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When you consistently treating others the you we want to be treated (living your life by The Golden Rule) also leads to your own increased happiness and peace. You start to feel better about yourself and about life in general when we practice the art of doing Good Deeds and treating others with respect, kindness, compassion, going out of your way and helping others without expecting anything in return.         Generally, you will notice that when you treat others as YOU want to be treated, many (not all but many) will treat you better as well. It’s as if your living by The Golden Rule ends up soaking into other’s through a form of osmosis. Isn’t that a lovely result; to have happy (or happier) people in the world simply by your consistently treating others well on a daily basis, even when they may appear to be undeserving of it or even unappreciative. How others act (or react) should never prevent you from treating others well. It is also important to keep in mind that this does not mean literally only as you want to be treated because although we, as human beings, have the same ‘basic needs’, we are also individuals and have our own individual needs as well. It also consists of putting yourself in their shoes, looking at things from their perspective to help you gain a better understanding of that person, their needs and even why they act as they do. The better we can understand someone, the more we practice looking at things from another’s point of view, the better we are also able to respond to them and cater to specific needs of theirs that, perhaps, may not necessarily be the same for us. Ask yourself, how would YOU want to be treated, in certain circumstances.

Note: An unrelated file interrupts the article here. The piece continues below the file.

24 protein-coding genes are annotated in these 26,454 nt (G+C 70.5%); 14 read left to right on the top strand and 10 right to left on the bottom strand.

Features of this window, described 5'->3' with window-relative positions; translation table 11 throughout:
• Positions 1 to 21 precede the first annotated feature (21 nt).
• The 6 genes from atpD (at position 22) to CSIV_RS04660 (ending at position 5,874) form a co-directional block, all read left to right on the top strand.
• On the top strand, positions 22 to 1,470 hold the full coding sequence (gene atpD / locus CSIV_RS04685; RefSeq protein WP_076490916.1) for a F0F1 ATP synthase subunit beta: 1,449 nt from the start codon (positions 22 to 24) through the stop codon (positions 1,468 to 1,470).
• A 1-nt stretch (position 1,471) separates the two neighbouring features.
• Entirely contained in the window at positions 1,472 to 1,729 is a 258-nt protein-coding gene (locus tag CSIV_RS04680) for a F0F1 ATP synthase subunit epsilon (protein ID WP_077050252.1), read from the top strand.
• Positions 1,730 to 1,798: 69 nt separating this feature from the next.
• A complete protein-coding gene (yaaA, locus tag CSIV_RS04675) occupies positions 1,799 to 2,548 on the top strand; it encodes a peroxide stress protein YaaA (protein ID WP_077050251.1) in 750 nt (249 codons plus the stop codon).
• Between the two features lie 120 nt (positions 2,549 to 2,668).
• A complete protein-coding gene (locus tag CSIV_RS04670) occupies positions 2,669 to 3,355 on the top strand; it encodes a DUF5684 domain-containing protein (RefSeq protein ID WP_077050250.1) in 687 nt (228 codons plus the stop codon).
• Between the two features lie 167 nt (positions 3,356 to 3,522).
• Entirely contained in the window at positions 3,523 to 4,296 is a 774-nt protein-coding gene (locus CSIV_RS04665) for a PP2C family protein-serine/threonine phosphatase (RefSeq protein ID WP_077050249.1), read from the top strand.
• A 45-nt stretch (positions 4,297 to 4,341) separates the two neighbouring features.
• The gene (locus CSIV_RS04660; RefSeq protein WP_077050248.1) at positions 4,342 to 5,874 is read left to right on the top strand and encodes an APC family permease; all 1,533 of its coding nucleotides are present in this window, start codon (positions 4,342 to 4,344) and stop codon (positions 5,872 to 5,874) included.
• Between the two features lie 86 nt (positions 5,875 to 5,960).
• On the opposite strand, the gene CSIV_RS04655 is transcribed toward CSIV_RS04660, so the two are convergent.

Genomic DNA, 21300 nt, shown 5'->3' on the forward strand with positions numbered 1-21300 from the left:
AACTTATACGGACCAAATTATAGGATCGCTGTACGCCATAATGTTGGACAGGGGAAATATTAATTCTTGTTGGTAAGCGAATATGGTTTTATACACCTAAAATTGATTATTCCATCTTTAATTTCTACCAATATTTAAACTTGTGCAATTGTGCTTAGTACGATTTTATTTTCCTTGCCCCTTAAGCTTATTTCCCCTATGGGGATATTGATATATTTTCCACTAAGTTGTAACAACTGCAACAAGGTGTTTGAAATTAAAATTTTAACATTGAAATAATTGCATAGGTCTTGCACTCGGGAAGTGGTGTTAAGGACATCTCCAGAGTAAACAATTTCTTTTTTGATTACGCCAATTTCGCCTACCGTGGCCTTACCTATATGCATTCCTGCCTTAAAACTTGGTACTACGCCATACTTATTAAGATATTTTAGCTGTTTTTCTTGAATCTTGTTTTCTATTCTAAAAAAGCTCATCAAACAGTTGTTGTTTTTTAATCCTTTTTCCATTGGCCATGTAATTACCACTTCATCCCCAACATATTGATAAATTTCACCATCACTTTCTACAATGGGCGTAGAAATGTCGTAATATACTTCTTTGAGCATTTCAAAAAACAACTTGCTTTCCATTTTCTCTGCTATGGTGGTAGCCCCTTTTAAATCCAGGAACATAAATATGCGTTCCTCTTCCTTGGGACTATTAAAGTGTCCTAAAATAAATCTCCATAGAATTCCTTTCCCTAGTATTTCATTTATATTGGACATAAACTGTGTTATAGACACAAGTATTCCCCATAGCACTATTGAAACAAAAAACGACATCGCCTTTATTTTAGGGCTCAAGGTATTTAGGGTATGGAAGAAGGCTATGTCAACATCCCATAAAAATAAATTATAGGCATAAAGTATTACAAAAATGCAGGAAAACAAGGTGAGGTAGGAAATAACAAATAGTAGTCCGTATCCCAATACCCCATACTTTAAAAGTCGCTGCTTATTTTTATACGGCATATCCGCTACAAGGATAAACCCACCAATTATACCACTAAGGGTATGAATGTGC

Two excellent examples of public figures practicing this with others on a large scale are John F. Kennedy and Martin Luther King Jr. During his June 11, 1963 speech to the American people regarding the Civil Rights movement he challenged Americans to ask themselves, how do we want to be treated? What is the right way to behave towards others in a country founded on equality? Finally, the speech was a call to action; Kennedy challenged individuals to act, to treat each other with respect in their daily lives. (http://dubois.fas.harvard.edu/sites/all/files/JFK%20Civil%20Rights%20Speech%20June%2011,%201963.pdf).  And most Americans past their teens know about Martin Luther King Jr’s ‘I Have A Dream’ speech. While it was focused on the racial injustice at that time with peaceful protests and his unrelenting push for equal rights for ‘Negros’ as he referred to people of ‘color’, he also strove for every human being to be treated equally with a blindness to color, race, religion, social status.  (http://www.ushistory.org/documents/i-have-a-dream.htm). While there are certainly countless other public figures who publicly supported equal rights and justice for All Americans, I mention these two as they are two of my personal favorites of which I remember all the way from my childhood. I was born in 1970 and witnessed a lot of racism growing up but was raised to see the character and heart of a person, NOT what they look like, where they come from, their bank account, what type of job they had or what family they were born into (you can’t choose the family Born into, but you can choose who you add to your personal family). I was taught from a young age about The Golden Rule. While I won’t be a hypocrite claiming I always practiced it when I was younger, I will say that I do my best to practice this in my gained wisdom today.